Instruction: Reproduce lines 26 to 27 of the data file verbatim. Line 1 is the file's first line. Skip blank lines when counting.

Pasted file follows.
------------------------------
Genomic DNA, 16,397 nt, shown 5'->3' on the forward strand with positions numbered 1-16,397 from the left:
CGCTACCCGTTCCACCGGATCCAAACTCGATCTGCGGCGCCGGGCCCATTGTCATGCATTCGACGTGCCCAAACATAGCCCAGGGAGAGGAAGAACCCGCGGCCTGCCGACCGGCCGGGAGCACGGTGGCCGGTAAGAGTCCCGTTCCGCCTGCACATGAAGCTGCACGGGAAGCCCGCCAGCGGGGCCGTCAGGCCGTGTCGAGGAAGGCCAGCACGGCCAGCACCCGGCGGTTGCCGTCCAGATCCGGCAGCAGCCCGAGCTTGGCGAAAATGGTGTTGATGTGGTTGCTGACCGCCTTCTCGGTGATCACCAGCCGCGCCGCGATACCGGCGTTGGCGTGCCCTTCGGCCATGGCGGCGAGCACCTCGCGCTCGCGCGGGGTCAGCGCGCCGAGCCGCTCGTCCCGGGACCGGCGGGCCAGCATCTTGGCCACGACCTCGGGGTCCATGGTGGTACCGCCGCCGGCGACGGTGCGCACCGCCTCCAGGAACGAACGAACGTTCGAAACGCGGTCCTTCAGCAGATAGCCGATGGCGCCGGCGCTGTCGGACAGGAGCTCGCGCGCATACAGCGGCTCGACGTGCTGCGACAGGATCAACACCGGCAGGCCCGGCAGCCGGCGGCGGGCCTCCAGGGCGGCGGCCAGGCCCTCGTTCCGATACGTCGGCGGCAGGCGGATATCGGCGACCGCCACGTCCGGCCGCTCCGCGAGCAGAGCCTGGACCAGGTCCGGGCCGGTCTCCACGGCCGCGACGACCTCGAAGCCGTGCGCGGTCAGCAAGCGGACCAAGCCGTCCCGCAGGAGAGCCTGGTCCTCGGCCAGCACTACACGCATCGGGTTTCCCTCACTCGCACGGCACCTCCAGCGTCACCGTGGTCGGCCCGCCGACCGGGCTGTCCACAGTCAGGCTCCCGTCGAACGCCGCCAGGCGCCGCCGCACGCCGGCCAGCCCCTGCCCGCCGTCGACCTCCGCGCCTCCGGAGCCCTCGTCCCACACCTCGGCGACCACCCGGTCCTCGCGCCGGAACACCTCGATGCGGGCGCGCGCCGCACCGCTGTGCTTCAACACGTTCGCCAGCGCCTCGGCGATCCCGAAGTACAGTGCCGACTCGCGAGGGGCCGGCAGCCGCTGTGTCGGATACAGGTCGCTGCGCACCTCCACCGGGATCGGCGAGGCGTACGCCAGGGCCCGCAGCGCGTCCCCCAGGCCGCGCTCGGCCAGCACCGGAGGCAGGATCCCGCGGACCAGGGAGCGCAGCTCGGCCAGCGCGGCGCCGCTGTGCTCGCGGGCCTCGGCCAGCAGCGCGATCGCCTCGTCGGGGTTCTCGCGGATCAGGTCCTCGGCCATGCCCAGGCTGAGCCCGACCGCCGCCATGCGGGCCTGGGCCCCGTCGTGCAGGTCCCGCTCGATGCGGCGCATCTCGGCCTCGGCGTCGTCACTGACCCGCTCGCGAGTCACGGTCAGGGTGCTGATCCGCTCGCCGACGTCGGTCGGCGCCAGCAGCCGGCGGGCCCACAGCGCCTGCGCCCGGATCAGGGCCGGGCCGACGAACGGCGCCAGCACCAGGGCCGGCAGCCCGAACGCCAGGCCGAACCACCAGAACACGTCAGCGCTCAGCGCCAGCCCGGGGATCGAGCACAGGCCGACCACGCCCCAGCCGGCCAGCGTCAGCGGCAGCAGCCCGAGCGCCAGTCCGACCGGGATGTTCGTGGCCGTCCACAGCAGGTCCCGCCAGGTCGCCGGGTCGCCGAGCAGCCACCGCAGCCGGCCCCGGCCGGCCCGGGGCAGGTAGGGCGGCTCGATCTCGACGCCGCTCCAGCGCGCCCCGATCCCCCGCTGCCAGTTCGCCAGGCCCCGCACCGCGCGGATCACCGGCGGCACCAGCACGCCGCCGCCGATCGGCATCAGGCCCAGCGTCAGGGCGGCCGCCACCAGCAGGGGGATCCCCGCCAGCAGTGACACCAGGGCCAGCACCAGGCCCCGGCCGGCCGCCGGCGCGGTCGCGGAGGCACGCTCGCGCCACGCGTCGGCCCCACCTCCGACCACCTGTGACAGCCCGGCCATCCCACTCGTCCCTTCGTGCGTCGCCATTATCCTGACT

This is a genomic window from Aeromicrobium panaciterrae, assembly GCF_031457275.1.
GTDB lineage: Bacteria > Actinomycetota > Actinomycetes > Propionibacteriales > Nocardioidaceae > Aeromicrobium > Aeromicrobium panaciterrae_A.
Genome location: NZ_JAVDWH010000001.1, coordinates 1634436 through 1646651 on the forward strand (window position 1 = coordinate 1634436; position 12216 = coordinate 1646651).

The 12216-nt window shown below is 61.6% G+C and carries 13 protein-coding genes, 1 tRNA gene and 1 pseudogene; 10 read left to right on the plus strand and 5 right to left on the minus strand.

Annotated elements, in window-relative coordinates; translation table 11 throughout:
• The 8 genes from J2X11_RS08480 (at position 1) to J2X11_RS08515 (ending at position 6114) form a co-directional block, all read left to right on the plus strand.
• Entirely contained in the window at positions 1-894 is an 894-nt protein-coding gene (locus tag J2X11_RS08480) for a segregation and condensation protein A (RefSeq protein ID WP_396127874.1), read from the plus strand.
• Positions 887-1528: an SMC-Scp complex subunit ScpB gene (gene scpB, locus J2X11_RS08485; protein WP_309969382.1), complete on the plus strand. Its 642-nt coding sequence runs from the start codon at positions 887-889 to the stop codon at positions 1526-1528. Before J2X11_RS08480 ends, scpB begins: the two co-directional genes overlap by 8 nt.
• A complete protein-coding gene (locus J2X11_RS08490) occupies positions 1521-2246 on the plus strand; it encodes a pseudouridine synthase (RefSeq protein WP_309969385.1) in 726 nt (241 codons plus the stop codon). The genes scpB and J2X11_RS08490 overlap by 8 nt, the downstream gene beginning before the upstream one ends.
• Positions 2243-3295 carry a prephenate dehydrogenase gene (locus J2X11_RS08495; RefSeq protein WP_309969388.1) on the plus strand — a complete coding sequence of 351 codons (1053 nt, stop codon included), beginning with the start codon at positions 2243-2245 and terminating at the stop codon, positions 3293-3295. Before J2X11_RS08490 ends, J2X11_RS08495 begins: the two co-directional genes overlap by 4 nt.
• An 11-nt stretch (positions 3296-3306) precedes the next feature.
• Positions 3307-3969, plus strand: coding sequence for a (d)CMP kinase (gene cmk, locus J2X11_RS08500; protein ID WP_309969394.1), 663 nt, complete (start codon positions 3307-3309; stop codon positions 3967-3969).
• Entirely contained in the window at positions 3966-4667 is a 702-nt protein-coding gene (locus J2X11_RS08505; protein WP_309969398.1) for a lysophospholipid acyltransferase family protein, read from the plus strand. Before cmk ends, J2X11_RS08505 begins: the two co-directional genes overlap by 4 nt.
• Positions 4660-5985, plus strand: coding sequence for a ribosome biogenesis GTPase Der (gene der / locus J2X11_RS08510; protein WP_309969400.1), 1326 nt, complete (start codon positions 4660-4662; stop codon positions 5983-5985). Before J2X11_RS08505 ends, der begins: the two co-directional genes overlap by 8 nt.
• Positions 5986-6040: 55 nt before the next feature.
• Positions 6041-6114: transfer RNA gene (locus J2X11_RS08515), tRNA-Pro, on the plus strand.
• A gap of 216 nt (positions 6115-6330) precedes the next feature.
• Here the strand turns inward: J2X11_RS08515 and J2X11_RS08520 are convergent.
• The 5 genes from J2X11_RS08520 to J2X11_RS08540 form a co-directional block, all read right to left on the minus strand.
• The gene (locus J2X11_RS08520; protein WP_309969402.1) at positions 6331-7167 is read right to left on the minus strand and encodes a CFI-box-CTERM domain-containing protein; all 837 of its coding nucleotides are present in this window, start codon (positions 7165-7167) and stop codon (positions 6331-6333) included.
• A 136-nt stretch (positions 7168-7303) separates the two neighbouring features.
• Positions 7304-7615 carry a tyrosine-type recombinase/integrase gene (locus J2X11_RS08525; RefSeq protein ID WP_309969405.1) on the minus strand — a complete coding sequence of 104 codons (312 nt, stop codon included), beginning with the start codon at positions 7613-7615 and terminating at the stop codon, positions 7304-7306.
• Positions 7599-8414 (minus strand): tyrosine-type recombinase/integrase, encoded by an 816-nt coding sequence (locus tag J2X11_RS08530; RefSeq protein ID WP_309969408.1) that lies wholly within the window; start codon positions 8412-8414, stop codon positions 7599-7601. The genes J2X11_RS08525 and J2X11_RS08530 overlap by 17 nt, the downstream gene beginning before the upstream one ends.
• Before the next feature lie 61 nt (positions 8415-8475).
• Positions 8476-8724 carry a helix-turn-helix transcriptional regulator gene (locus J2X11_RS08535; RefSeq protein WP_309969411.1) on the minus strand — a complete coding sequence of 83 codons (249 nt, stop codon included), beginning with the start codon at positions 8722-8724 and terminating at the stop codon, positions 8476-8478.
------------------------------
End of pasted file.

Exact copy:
• Before the next feature lie 61 nt (positions 8415-8475).
• Positions 8476-8724 carry a helix-turn-helix transcriptional regulator gene (locus J2X11_RS08535; RefSeq protein WP_309969411.1) on the minus strand — a complete coding sequence of 83 codons (249 nt, stop codon included), beginning with the start codon at positions 8722-8724 and terminating at the stop codon, positions 8476-8478.